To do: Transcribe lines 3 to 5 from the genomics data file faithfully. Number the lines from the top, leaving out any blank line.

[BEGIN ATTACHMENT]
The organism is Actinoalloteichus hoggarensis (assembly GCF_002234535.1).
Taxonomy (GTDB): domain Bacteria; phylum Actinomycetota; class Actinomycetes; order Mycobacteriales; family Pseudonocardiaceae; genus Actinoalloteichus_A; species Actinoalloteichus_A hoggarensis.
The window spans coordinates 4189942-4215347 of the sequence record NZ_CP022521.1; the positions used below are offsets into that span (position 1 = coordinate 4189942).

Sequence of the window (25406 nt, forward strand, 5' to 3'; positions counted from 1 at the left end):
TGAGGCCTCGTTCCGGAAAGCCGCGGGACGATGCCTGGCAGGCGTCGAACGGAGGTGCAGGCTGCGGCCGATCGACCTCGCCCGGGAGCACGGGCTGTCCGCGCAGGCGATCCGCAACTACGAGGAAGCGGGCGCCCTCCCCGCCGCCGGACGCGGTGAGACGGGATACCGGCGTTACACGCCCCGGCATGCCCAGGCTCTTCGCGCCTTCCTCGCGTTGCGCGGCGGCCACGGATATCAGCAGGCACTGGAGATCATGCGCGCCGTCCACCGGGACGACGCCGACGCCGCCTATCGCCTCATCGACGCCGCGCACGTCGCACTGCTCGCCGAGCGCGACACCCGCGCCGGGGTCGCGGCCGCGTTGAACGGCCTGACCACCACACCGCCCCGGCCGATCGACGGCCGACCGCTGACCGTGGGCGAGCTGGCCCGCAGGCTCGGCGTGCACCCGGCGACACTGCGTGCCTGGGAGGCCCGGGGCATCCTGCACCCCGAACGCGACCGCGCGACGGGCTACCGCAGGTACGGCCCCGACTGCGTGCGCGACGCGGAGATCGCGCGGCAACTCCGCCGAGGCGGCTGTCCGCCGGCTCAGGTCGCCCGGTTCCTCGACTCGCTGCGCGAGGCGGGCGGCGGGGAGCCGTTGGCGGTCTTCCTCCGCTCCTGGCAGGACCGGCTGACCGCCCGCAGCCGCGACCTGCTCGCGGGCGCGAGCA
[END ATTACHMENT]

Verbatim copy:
The window spans coordinates 4189942-4215347 of the sequence record NZ_CP022521.1; the positions used below are offsets into that span (position 1 = coordinate 4189942).

Sequence of the window (25406 nt, forward strand, 5' to 3'; positions counted from 1 at the left end):
TGAGGCCTCGTTCCGGAAAGCCGCGGGACGATGCCTGGCAGGCGTCGAACGGAGGTGCAGGCTGCGGCCGATCGACCTCGCCCGGGAGCACGGGCTGTCCGCGCAGGCGATCCGCAACTACGAGGAAGCGGGCGCCCTCCCCGCCGCCGGACGCGGTGAGACGGGATACCGGCGTTACACGCCCCGGCATGCCCAGGCTCTTCGCGCCTTCCTCGCGTTGCGCGGCGGCCACGGATATCAGCAGGCACTGGAGATCATGCGCGCCGTCCACCGGGACGACGCCGACGCCGCCTATCGCCTCATCGACGCCGCGCACGTCGCACTGCTCGCCGAGCGCGACACCCGCGCCGGGGTCGCGGCCGCGTTGAACGGCCTGACCACCACACCGCCCCGGCCGATCGACGGCCGACCGCTGACCGTGGGCGAGCTGGCCCGCAGGCTCGGCGTGCACCCGGCGACACTGCGTGCCTGGGAGGCCCGGGGCATCCTGCACCCCGAACGCGACCGCGCGACGGGCTACCGCAGGTACGGCCCCGACTGCGTGCGCGACGCGGAGATCGCGCGGCAACTCCGCCGAGGCGGCTGTCCGCCGGCTCAGGTCGCCCGGTTCCTCGACTCGCTGCGCGAGGCGGGCGGCGGGGAGCCGTTGGCGGTCTTCCTCCGCTCCTGGCAGGACCGGCTGACCGCCCGCAGCCGCGACCTGCTCGCGGGCGCGAGCA